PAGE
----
Even if you do have an eye ointment in your doggie medicine cabinet, generally it isn’t a good idea to apply it to your dog’s eye without veterinary guidance. For example, there are some medications that have a steroid as an active ingredient. If you apply that ointment to an eye with a corneal ulcer, it will delay healing or possibly make the ulcer worse.
DO stick to “safe” eye medications to care for your dog’s cloudy eye at home.
In general, most simple eye lubricants and eye irrigation solutions are safe for use in dogs’ eyes. Lubricants can soothe a dry eye and are usually not a problem when an infection or any other disease is present. Irrigation or saline solutions are useful for cleaning cloudy dog eyes after an injury or if there is lots of discharge visible.
However, ensure that the lubrication or flushing products you use do not have “red eye reducer” or other added ingredients. These extra active ingredients may not be safe for your dog. If in doubt, consult your veterinarian before using a product.
DO use an E-collar to protect the eye.
If your dog is rubbing at the eye or you are worried that there is a deep ulcer, put an Elizabethan collar on your dog to keep him or her from further traumatizing the eye.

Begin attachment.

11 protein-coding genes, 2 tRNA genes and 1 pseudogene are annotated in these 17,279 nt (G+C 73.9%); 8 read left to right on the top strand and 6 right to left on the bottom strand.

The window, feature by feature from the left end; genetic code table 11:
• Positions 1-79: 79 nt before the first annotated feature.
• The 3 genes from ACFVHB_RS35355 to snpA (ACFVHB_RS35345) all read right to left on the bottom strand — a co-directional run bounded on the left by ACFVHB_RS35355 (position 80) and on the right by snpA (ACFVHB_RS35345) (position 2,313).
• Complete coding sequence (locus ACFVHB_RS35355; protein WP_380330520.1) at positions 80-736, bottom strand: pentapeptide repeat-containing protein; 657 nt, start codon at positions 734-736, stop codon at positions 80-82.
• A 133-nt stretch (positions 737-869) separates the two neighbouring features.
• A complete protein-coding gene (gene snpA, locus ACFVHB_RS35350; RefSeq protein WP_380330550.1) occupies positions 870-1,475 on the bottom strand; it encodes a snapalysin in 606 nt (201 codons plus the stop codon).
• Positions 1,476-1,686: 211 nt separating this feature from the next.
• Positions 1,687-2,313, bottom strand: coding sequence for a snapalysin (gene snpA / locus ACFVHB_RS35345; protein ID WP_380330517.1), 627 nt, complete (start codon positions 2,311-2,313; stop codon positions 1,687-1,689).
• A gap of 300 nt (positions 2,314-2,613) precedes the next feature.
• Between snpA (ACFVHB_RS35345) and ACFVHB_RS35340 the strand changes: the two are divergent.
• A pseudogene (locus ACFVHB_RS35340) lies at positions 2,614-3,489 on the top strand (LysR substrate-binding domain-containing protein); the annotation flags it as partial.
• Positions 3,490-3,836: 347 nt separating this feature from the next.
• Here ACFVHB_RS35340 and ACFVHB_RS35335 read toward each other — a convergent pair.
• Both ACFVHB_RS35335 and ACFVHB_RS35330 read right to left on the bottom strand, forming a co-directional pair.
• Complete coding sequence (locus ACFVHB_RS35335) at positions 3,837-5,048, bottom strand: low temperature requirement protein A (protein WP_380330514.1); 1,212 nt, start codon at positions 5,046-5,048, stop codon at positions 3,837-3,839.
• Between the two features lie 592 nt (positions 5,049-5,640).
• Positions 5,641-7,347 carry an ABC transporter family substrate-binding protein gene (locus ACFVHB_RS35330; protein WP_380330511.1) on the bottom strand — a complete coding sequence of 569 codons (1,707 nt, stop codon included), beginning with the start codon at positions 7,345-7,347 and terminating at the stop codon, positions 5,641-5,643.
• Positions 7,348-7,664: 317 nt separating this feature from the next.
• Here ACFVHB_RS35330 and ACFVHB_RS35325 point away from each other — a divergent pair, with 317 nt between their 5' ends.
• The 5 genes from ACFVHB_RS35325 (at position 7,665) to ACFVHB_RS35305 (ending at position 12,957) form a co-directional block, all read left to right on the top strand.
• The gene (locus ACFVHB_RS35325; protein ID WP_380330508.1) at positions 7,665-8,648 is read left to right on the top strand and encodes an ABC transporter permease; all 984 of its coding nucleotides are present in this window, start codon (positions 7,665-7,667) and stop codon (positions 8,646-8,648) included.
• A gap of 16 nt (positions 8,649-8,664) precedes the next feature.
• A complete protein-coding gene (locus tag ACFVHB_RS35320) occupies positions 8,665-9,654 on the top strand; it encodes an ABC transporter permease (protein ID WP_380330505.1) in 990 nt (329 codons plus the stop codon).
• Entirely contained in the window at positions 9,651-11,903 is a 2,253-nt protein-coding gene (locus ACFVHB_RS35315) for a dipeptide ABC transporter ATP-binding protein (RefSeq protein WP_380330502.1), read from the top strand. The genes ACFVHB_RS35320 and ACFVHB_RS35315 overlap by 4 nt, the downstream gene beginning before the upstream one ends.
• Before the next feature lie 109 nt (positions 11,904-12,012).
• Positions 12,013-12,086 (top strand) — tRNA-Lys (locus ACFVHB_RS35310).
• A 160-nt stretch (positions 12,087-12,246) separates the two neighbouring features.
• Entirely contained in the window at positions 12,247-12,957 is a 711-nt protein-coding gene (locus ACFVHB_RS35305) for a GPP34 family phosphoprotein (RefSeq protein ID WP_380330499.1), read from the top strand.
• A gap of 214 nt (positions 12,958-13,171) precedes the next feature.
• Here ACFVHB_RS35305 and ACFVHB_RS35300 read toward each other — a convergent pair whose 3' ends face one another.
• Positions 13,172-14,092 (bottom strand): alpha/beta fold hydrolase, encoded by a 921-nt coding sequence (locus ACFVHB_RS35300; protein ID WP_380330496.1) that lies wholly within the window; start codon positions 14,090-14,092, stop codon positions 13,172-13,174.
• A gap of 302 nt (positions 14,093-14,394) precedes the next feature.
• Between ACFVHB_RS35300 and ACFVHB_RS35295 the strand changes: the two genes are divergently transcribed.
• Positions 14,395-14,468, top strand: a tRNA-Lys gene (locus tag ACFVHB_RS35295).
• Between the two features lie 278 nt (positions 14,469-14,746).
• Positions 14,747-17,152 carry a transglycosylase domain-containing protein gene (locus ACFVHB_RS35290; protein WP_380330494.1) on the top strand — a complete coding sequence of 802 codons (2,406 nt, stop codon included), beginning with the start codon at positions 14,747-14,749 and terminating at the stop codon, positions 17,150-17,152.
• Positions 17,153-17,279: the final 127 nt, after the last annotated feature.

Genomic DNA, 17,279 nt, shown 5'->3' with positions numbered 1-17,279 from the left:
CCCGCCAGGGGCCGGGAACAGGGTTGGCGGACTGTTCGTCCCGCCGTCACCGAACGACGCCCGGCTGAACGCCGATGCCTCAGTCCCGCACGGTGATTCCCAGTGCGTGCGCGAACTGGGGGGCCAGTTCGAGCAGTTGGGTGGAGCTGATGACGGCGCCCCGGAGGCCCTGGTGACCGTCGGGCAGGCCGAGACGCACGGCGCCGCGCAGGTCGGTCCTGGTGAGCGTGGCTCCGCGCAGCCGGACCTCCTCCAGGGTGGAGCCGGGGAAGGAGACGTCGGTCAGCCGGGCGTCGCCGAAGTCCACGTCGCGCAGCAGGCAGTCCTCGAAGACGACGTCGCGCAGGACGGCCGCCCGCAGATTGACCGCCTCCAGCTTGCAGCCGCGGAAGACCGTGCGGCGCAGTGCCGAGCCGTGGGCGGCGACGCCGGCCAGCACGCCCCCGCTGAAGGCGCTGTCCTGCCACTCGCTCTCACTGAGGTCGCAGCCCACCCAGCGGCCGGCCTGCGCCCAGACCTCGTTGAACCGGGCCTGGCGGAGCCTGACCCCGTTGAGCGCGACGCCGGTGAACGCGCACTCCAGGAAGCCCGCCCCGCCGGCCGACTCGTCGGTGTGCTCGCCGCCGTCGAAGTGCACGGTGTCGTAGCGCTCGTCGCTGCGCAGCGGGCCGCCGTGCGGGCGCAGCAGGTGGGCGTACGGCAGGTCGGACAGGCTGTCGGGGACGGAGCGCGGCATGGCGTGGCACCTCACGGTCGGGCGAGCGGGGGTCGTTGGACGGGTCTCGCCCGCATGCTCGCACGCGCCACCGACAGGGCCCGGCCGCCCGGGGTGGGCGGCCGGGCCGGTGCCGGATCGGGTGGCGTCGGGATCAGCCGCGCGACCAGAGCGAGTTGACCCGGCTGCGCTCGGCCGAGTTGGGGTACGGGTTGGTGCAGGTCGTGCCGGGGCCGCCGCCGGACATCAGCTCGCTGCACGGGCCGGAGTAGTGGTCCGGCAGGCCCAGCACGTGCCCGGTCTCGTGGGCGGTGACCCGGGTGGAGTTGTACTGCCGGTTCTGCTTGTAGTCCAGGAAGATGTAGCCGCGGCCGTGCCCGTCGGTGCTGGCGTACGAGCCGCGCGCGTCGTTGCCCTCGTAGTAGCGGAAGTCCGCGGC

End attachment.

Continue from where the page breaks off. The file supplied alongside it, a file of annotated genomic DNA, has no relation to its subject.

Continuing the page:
DO NOT be fooled by products that claim to cure cloudy eyes.
Over-the-counter supplements or eye drops that promise to make your dog’s eyes brighter and healthier are available, but you must take these bold statements with a grain of salt. There are currently no supplements available that can fix cloudy eyes in dogs.
Some products like Ocu-GLO contain a mix of omega 3s and vitamins which have anti-inflammatory and antioxidant properties, respectively. These are safe and can help with overall eye health. But ultimately, the way to treat a dog’s cloudy eye will depend on the disorder that is present.
Take your dog with cloudy eyes to the vet
As you have learned, young, middle-aged, and old dogs can have cloudy eyes for a variety of reasons. We have discussed the top seven here, but there are other conditions that could be the culprit too.
If you notice your dog has cloudy eyes, it is best to seek immediate medical attention. Doing so can help avoid permanent damage and vision loss. Plus, since some eye conditions can be quite painful, getting to the vet ASAP means your dog can get some much-needed relief. Together, you and your vet can develop a plan to get your dog with cloudy eyes feeling, and hopefully seeing, better.
Why were your dog’s eyes cloudy?